Once the ports were physically connected to the SAN switches, I removed the entry for fcs4 from the ODM (as shown below) and then ran cfgmgr on the VIOS.
$oem_setup_env
# rmdev -dRl fcs4
fcnet4 deleted
sfwcomm4 deleted
fscsi4 deleted
fcs4 deleted
# cfgmgr
# exit
$
Then both fcs4 and fcs5 were discovered and configured correctly.
$ lsnports
name             physloc                        fabric tports aports swwpns  awwpns
fcs0             U78A0.001.DNWK4W9-P1-C3-T1          1     64     52   2048    1988
fcs1             U78A0.001.DNWK4W9-P1-C3-T2          1     64     52   2048    1988
fcs2             U5877.001.0084548-P1-C1-T1          1     64     61   2048    2033
fcs3             U5877.001.0084548-P1-C1-T2          1     64     61   2048    2033
fcs4             U5877.001.0084548-P1-C2-T1          1     64     64   2048    2048
fcs5             U5877.001.0084548-P1-C2-T2          1     64     64   2048    2048
Our next step was to configure the new virtual FC host adapters on the VIOS and the new virtual FC adapters on the client LPAR. Below is a conceptual diagram of how the LPAR would connect to the tape drives.

As you can see, each VIO server has a single two port FC adapter which is dedicated for tape. These adapter ports appear as fcs4 and fcs5 on each VIO server (vio1 and vio2).
The AIX LPAR (tsm1) has additional Virtual FC adapters, dedicated for tape as well. These adapters appear as fcs4, fcs5, fcs6 and fcs7.
The plan was for fcs4 on tsm1 to map to fcs4 on vio1, fcs5 to map to fcs5 on vio1 and fcs6 to map to fcs4 on vio2 and fcs7 to map to fcs5 on vio2.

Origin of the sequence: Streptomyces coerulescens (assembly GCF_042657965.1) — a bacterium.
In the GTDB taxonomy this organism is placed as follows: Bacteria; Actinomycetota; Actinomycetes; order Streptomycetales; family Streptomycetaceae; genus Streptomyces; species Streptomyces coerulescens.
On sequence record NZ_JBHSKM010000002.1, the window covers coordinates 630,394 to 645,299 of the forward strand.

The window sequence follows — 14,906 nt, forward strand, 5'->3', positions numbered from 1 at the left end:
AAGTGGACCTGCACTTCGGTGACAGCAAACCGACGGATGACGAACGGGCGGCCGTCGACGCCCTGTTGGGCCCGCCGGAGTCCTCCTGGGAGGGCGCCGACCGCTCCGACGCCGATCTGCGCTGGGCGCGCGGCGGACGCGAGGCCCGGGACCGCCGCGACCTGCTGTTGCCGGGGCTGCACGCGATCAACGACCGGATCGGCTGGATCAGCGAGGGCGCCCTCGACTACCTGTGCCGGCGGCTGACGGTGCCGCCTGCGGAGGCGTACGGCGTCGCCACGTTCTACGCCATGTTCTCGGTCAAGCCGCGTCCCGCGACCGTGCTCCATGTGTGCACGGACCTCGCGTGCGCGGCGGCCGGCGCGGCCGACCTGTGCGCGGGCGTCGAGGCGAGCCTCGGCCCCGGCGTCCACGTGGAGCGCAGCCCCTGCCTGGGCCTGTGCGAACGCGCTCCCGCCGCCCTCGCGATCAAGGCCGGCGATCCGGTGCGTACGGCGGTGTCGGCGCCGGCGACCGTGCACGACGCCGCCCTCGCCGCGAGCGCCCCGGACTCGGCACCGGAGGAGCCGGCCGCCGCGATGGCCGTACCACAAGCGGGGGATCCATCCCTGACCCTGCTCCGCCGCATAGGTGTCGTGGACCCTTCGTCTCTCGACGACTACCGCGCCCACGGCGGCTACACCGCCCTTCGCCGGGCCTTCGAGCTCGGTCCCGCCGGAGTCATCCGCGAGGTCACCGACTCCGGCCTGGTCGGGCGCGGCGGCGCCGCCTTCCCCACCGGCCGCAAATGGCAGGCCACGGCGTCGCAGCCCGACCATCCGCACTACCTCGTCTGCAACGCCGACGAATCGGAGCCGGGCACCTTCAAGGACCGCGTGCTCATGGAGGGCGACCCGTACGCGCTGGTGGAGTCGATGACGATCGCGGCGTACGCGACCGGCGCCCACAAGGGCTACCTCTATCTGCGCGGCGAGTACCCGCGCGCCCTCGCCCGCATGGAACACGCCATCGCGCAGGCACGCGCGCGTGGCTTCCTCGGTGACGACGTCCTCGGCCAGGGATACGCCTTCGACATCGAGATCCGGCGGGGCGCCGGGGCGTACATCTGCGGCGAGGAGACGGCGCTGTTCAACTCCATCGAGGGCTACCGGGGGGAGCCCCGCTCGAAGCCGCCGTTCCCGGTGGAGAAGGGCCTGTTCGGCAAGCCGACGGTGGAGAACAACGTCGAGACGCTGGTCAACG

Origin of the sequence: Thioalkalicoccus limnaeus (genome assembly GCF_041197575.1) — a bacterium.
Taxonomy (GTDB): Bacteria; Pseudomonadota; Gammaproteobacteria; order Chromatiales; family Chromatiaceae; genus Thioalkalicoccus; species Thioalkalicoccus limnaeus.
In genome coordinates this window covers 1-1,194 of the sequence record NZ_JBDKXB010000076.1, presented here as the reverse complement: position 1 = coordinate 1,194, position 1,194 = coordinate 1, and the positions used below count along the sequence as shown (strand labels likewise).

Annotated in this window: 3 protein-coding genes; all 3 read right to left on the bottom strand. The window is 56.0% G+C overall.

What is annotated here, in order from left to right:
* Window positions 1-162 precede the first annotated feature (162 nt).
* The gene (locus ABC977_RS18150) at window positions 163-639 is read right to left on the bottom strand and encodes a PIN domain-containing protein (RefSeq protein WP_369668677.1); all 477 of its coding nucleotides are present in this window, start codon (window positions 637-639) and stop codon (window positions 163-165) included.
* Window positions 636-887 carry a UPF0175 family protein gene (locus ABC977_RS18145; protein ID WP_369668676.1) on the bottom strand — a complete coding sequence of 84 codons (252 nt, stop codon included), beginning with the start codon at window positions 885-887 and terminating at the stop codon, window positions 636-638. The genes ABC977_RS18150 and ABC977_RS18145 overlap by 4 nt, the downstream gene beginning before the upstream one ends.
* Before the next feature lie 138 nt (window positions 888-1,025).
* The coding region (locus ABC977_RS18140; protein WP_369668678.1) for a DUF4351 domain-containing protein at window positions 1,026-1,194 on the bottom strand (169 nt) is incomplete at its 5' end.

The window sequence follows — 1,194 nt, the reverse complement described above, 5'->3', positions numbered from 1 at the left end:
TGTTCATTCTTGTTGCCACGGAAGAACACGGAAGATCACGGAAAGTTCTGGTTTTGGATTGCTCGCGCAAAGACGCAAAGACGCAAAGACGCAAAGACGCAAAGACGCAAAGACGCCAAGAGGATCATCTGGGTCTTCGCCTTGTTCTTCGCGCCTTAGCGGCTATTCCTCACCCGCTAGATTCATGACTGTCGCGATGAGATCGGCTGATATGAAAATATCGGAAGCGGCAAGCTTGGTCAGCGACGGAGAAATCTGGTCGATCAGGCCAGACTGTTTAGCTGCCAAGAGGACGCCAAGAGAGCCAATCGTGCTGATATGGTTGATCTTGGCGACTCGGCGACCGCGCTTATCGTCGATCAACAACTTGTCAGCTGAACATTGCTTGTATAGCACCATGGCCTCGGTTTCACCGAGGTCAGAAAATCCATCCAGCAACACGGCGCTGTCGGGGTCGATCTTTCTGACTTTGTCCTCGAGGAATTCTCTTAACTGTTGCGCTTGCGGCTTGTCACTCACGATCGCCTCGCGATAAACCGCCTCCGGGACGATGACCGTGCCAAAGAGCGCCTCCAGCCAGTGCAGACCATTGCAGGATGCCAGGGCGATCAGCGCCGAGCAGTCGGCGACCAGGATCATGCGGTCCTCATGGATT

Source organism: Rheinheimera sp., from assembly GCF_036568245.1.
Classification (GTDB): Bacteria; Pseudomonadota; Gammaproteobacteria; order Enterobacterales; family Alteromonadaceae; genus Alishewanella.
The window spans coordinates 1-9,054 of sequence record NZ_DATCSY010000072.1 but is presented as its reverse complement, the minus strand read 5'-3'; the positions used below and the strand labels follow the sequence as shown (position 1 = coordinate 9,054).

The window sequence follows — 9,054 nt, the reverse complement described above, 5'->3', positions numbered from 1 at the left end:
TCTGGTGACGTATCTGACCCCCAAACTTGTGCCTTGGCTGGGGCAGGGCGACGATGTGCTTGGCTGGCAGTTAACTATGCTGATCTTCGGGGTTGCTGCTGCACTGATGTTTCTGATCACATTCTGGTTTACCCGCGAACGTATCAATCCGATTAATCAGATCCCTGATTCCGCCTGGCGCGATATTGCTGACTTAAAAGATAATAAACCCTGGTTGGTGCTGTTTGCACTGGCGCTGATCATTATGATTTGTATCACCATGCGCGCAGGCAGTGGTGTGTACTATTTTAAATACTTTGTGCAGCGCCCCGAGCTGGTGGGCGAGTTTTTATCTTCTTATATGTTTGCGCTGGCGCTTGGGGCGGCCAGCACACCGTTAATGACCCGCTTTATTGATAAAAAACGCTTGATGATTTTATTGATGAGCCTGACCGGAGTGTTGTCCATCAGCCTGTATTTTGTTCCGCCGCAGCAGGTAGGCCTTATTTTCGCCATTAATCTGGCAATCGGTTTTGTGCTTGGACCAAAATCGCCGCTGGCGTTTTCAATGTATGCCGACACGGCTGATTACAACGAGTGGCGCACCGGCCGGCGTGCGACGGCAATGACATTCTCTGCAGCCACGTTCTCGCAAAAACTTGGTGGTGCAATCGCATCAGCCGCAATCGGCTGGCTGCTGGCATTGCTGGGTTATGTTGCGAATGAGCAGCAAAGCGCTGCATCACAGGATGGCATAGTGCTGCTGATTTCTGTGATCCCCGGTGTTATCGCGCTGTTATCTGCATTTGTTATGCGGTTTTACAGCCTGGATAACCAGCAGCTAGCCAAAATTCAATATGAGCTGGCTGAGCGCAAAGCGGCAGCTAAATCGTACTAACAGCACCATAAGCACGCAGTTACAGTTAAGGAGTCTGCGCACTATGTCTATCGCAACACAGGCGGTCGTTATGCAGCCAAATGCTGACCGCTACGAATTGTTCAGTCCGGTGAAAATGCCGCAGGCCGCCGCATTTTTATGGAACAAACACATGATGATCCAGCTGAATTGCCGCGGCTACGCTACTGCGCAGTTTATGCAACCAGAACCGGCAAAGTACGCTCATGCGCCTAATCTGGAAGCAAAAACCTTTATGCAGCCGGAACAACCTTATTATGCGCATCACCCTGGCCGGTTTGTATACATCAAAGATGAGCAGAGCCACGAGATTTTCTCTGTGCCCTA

The virtual adapter slot configuration was as follows:
LPAR: tsm1                      VIOS: vio1
U8233.E8B.06XXXXX-V4-C34-T1 >   U8233.E8B.06XXXXX-V1-C60      
U8233.E8B.06XXXXX-V4-C35-T1 >   U8233.E8B.06XXXXX-V1-C61      

LPAR: tsm1                      VIOS: vio2
U8233.E8B.06XXXXX-V4-C36-T1 >   U8233.E8B.06XXXXX-V2-C60      
U8233.E8B.06XXXXX-V4-C37-T1 >   U8233.E8B.06XXXXX-V2-C61
We created two new virtual FC host adapters on vio1 and two new virtual FC host adapters on vio2. This was done by updating the LPARs profile (on the HMC) with the new adapters and then adding them with a DLPAR operation on each VIOS. Once we had run the cfgdev command on each VIOS, to bring in the new virtual FC host adapters, next we needed to map them to the physical FC ports.
Using the vfcmap command on each of the VIOS, we mapped the physical ports to the virtual host adapters as follows:
1.     Map tsm1 vfchost30 adapter to physical FC adapter fcs4 on vio1.
$ vfcmap –vadpater vfchost30 –fcp fcs4
2.     Map tsm1 vfchost31 adapter to physical FC adapter fcs5 on vio1.
$ vfcmap –vadapter vfchost31 – fcp fcs5
3.     Map tsm1 vfchost30 adapter to physical FC adapter fcs4 on vio2.
$ vfcmap –vadapter vfchost30 – fcp fcs4
4.     Map tsm1 vfchost31 adapter to physical FC adapter fcs5 on vio2.
$ vfcmap –vadapter vfchost31 –fcp fcs5
Next we used DLPAR (using the following procedure) to update the client LPAR with four new virtual FC adapters. After running the cfgmgr command on the LPAR, we confirmed we had four new virtual FC adapters. We ensured that we saved the LPARscurrent configuration, as outlined in the procedure.
# lsdev –Cc adapter  grep fcs
fcs0       Available 30-T1       Virtual Fibre Channel Client Adapter
fcs1       Available 31-T1       Virtual Fibre Channel Client Adapter
fcs2       Available 32-T1       Virtual Fibre Channel Client Adapter
fcs3       Available 33-T1       Virtual Fibre Channel Client Adapter
fcs4       Available 34-T1       Virtual Fibre Channel Client Adapter
fcs5       Available 35-T1       Virtual Fibre Channel Client Adapter
fcs6       Available 36-T1       Virtual Fibre Channel Client Adapter